Friends Provident - Investment bonds - funding a retirement income

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Investment bonds - funding a retirement income

By Mark Avant, Senior Technical Consultant

There are many types of pension arrangement, all designed to provide an income in retirement. These include personal pensions, occupational pensions, stakeholder, SIPPs, SSASs, RACs and more. For all these types of registered pension schemes, the taxation treatment is mostly very appealing – tax relief on contributions (at marginal rates of income tax), tax-exempt funds and tax-free lump sums. On the downside, pension annuities are taxable, access to funds is limited and the rules and regulations are ever-changing and frequently confusing.

Those who are looking for alternative methods of creating a tax efficient retirement income could consider the merits of investment bonds. Such individuals may already be making the maximum level of pension contributions eligible for tax relief or could be simply looking for greater flexibility and access to funds. The restrictions on contribution relief, effective from April 2011, will surely increase the focus on non-pension investments for those on high incomes.

A bond premium does not qualify for tax relief and life funds are internally taxed but, even so, a bond does have the following attractions for retirement planning:

  • An investment can grow in a tax privileged life fund. All income and growth within a fund is likely to be taxed at a rate significantly less than 20% (actual rates vary according to the asset mix of the fund). This is particularly attractive to higher or additional rate taxpayers who would pay tax, at their marginal rates, on gross income from other sources such as dividends and within collective investments (OEICs and investment trusts).

  • Money can be extracted from a bond at any time, whether pre or post-retirement. Regular or ad hoc withdrawals can be taken, of up to 5% of the original investment each year for up to 20 years, without triggering an immediate tax liability. Unused 5% amounts may be cumulated and offset against future withdrawals. Compare this to the restrictions, fixed nature and taxation of a pension annuity.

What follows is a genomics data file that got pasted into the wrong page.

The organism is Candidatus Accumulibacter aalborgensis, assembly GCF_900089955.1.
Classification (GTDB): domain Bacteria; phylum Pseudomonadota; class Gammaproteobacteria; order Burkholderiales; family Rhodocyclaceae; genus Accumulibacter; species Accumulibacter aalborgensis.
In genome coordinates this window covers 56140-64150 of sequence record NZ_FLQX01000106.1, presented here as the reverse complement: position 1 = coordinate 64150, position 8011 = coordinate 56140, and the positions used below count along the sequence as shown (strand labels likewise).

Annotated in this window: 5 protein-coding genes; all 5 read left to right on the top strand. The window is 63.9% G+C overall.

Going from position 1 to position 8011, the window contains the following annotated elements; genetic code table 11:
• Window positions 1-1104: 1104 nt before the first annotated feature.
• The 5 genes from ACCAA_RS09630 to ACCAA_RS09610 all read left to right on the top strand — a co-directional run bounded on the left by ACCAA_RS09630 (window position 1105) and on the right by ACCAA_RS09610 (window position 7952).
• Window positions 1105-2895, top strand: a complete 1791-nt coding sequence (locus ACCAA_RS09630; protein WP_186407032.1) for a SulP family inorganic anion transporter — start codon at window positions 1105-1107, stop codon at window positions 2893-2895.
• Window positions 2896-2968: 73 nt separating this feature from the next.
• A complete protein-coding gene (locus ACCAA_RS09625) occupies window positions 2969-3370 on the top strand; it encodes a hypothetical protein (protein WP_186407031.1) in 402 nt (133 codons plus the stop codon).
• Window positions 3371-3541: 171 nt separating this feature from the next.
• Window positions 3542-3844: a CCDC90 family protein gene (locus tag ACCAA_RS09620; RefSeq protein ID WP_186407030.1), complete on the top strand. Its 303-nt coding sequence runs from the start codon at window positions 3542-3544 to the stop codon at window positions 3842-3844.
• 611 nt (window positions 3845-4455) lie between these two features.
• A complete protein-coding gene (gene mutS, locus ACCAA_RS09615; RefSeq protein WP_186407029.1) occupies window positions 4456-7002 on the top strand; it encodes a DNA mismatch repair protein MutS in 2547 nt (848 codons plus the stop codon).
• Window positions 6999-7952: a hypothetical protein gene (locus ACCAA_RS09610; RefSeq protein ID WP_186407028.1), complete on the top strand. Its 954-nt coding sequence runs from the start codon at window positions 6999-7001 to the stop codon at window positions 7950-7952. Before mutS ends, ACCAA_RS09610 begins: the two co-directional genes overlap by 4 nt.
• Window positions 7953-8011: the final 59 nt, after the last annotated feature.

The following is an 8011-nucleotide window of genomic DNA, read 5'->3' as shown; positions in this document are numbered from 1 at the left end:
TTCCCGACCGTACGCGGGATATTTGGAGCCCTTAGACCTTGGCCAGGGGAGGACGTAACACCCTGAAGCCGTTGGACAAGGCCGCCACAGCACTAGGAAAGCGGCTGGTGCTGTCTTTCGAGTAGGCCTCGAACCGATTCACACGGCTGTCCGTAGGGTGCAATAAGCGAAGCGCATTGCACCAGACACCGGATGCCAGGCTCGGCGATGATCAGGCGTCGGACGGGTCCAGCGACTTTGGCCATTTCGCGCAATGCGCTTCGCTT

• The full value of a bond will be available, on the policyholder’s death, for distribution to beneficiaries of their estate although there would be a liability for any income tax payable on a chargeable event. The bond value may also increase the estate’s inheritance tax liability or even create a liability that would not otherwise exist.

  • The policyholder can make an inheritance tax effective gift of their bond into trust, at any time. This could be an option if they are certain that they no longer need personal access to the bond (perhaps following an inheritance or other change in financial circumstances).

  • A bond investment can be made on a joint life second death basis, offering greater flexibility. Following a first death, the survivor has many options including to continue taking any fixed periodic withdrawals, taking irregular amounts, encashing the bond to release a greater sum, gifting it to a family member and placing it under trust.

A formal pension arrangement should always be the first consideration when planning for retirement. Those looking outside of the pension arena should be aware that a bond has certain appeal as a retirement planning investment. A bond can be both flexible and tax efficient and is not bound by the strict rules and regulations that apply to pensions.